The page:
I think what we are talking about is a social problem, not a military problem. In the end things will probably be much the same as before. Prohibition did not lead to America going dry; and after Prohibition the country did not fall into an alcoholic coma once “the flood gates were opened.”

What will happen is the price of drugs will go down; getting the drugs will be out in the open and criminal gangs here and throughout the rest of the world will no longer have this particular gold mine to fight over.

What is the possibility of ending the War on Drugs in my lifetime? Zero. Of it ever happening? Not much better than zero.

Look around; even in our new world of marijuana acceptance politicians use the wording, “When pot is legalized,” not, “Pot should be legalized”.

 

If our leaders don’t have the guts to say Marijuana Prohibition is a mistake, what chance will there be for ending the War on Drugs?

The reason I’m doing this now, putting forward this solution to the drug problem of our community and our nation, is that I firmly believe in the Arena of Ideas. I believe when a people thoroughly and rationally discuss an issue then ANY problem can be solved.

It’s either that or Democracy is but a fever dream.

 

Standard Disclaimer: My opinions are my own and not necessarily those of the Tuluwat Examiner. I am not on the staff of the Tuluwat Examiner. I don’t even know who these people are.

Though no doubt after this the NSA will want to know who I am.

Which brings us to the post we planned for today:

 

The best warepeal patriot acty to stop indiscriminate and unconstitutional government spying is to repeal the PATRIOT Act and the FISA Amendments Act — the two laws that that have allowed the NSA, FBI and CIA to run roughshod over our First and Fourth Amendment rights.

 

But allies in DC are saying that, when the House votes in a few weeks on proposals to reform the NSA, repealing the PATRIOT act and FISA Amendments Act might not even be on the table.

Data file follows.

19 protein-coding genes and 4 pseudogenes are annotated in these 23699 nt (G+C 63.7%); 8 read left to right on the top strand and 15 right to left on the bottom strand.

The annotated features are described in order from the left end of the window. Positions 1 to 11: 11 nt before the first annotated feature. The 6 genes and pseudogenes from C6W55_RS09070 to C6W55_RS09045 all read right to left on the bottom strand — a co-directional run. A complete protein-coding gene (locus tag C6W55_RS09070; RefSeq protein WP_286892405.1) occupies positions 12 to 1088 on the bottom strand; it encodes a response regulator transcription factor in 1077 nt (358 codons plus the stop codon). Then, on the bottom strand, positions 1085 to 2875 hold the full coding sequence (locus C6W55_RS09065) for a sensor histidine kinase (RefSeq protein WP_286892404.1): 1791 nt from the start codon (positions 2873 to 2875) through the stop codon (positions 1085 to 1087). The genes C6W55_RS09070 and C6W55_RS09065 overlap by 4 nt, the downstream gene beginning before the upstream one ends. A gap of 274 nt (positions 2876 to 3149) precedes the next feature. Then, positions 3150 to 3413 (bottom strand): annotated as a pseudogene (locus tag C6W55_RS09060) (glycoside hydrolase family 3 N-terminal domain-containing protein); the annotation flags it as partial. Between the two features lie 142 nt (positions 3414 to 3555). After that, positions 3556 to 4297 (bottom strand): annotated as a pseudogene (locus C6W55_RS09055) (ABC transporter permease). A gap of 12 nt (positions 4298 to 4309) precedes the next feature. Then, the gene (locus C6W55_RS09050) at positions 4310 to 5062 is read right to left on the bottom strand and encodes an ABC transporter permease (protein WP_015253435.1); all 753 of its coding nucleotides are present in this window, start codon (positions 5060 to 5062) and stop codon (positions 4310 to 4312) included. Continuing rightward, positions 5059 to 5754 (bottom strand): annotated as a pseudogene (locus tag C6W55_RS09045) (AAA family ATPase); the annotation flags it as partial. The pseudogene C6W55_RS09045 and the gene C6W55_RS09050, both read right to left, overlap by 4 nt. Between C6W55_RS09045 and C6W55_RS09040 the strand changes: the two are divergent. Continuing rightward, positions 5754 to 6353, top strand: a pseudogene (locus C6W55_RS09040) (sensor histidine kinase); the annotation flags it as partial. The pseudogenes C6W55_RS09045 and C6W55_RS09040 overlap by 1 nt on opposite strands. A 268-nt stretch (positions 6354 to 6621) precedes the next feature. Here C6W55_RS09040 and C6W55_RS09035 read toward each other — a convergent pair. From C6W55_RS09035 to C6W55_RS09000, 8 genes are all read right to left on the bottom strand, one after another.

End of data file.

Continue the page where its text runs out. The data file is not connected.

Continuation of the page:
Congressman Rush Holt is one of our strongest congressional champions in this fight, and he needs as many of his colleagues as possible to co-sign his letter, which already has bipartisan support.

 

Call now and urge Rep. Huffman to add his name to Rep. Rush Holt’s letter about repealing the PATRIOT Act and the FISA Amendments Act to House leadership.

http://act.credoaction.com/sign/holt_patriot_act/

our Representative is Jared Huffman Call him

Telephone :(202) 225-5161

 

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7 thoughts on “War on Drugs and Spying

  1. Right on point again Mola. You don’t have to be a “libertarian” to support changing policies regarding drugs from a “criminal law” to the public health arena. We would all be much better off, both in the courts and our public health system, and people might actually get the help they need.

    Liked by 1 person

  2. There is too much money…make that WAY too much money, being made on enforcement, prosecution and imprisonment by the oligarchs to get anyone as much a part of the current system as Mr. Huffman to listen with honesty to the very intelligent arguements you make here. We must learn that lesson first.
    We need new blood in ALL our public institutions before change is possible.

    Liked by 1 person

  3. So how are we to fill all the empty jail and prison cells. Also all those future druggies, since not HAVING A CRIMINAL RECORD, will be able to vote, and have a decent job, providing they only get stoned at night and also don’t get pulled over and get a ‘under the influence’ ticket. Well Mola, it will truly be a brave new world that you propose, and probably better than the current mess. But get rid of the ‘the Patriot Act? Them is fighten words. The repeal thing is going to be a real stretch for the tea party people to accept. What ever will they talk about when they gather, succession, at least ten guns in every home? I feel a bit light headed just thinking about the changes.

    Liked by 1 person

  4. Thanks again all. Good points.

    I don’t know the solution to getting the rest of us (our community, our nation) on board. I guess we chip away one piece at a time, like the long trek to marijuana legalization. We keep at it until it makes enough sense to enough people for them to consider the problem seriously.

    It’s not hopeless, it’s just… way out there.

    Oh, the NSA called. They remarked that my morning Fruit Loops intake is way higher than the normal American’s. I’m glad they are looking out for me.

    It’s all for our own good…. what would we do with all those pesky freedoms anyway?

    Like

  5. Pingback: Tuluwat Examiner | This weeks burnt offering! Again